By Michael Kaufman
I have often wondered how much it has cost the taxpayers of Orange County to pay for the various plans put forward regarding the storm-damaged Government Center in Goshen. The controversial edifice designed by renowned architect Paul Rudolph has been closed “until further notice” since September 8, 2011. A partial answer came Monday when Legislator Roseanne Sullivan asked County Executive Steve (What, Me Worry?) Neuhaus why he had never seriously considered a proposal by architect Gene (not my brother with the same name) Kaufman that would save taxpayers “approximately $26 million.”
The reply by Neuhaus, as reported by Chris McKenna in Wednesday’s Times Herald-Record, was astounding: “Neuhaus responded that the county has spent $2.6 million so far on Clark Patterson Lee’s plans….” So far? Is he suggesting the county may be paying them even more for plans before a single shovel hits the soil? Until recently Clark Patterson Lee’s plans called for a renovation that would cost an estimated $73 million. Cost-conscious legislators were recently able to pare the figure down to $68 million by removing a proposed façade that was included simply for cosmetic reasons. (Some people hate the Rudolph design so much they were willing to spend millions of dollars of taxpayer money just to cover it up.)
Neuhaus seems to be saying that it would be a waste of at least $2.6 million in design costs if the county doesn’t move forward with Clark Patterson Lee’s $68 million renovation plan. But as Sullivan and other level-headed legislators have pointed out, it doesn’t make any sense to waste a lot more money when there is an alternative that can save $26 million dollars. This seems like a no brainer but Neuhaus told reporter McKenna that “nothing has changed in the status of the current project to justify further discussions with Kaufman.” Some may be tempted at this juncture to question the county executive’s math skills or even his intelligence, but Neuhaus knows exactly what he is doing. He is, after all, a cunning and ambitious politician with an uncanny ability to talk out of both sides of his mouth. (For an excellent illustration of this phenomenon, see the Feb. 26 post at Orange County (NY) Outlook by Auntie Alibi.)
Sullivan, a Democrat who represents residents of Crawford and Wallkill in the 18th Legislative District, says that Clark Patterson Lee’s high-priced plans have “thoroughly convinced” her that their project will be a disaster. “They should have been fired when they offered a job to the legislator who was chairman of the committee that had oversight on the project.” That would be one Leigh Benton, a Republican who has represented the Town of Newburgh in the 16th Legislative District since 2005. It was Benton who pushed the Clark Patterson Lee plan through the committee before revealing that he had accepted a job offer from the firm. A subsequent investigation found that although his behavior was questionable, there was nothing in the code of ethics that specifically forbade it.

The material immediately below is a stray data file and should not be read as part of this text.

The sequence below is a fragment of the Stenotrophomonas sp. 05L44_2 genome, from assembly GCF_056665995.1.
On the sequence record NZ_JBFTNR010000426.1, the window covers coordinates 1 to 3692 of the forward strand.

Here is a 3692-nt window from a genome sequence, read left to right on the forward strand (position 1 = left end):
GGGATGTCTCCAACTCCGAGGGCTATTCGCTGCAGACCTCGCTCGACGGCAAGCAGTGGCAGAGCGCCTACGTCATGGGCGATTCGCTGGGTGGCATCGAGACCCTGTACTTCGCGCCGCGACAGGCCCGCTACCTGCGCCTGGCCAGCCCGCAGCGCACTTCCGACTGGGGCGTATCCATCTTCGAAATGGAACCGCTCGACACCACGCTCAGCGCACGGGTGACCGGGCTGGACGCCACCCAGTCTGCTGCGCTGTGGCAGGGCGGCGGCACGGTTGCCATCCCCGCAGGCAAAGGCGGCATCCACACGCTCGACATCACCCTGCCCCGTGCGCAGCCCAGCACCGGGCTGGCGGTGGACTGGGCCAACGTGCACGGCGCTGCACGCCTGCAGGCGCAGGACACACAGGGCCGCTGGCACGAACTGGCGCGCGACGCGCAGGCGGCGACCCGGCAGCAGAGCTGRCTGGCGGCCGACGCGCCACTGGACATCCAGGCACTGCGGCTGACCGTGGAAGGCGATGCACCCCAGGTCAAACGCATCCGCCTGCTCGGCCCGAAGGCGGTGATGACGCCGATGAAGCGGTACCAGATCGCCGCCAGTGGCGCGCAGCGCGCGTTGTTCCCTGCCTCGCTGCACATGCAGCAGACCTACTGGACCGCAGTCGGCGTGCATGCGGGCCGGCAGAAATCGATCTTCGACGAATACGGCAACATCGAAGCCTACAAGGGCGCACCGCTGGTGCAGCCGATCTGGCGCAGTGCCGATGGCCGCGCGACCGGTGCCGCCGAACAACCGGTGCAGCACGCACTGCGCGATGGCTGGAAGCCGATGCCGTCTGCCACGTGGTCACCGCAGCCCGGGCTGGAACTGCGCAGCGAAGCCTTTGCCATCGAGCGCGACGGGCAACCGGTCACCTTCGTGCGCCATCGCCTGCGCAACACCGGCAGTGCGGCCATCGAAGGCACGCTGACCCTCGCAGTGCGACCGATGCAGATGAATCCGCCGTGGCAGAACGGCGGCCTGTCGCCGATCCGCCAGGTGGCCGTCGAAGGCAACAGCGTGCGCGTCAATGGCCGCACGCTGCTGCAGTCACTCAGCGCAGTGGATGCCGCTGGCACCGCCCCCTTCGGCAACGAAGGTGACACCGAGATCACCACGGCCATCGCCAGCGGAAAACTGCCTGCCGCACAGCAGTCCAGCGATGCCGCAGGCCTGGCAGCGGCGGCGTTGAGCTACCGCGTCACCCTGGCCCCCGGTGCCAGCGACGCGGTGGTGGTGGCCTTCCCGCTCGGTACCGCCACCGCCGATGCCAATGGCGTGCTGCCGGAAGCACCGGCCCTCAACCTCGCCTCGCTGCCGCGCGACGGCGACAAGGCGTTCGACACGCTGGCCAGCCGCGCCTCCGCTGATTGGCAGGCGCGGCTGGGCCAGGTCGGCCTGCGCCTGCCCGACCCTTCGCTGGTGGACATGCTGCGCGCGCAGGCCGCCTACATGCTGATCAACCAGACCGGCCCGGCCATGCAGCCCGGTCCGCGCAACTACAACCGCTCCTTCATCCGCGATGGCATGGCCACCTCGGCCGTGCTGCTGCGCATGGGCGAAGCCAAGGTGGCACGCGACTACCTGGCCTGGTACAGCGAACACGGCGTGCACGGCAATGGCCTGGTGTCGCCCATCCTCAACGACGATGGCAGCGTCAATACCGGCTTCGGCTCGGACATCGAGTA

In the end Benton regretfully turned down the lucrative job offer. Of course the honorable thing for him to have done was resign. Instead he unapologetically remained in the legislature, was later re-elected by the few who turned out to vote on Election Day, and has continued to cast votes on the Government Center issue with head held high. In his mind he was exonerated. Note that Sheldon Silver says he will be “exonerated” if it is ultimately determined that his acceptance of millions of dollars in “consultant fees” is not evidence of criminal behavior. But this is a misuse of the word. One is exonerated if one is wrongly accused and found innocent of wrongdoing. Someone who does something sleazy and unethical but manages to avoid being convicted of a crime is not innocent of wrongdoing. They are just damn lucky they got away with it.
Michael can be reached at firstname.lastname@example.org.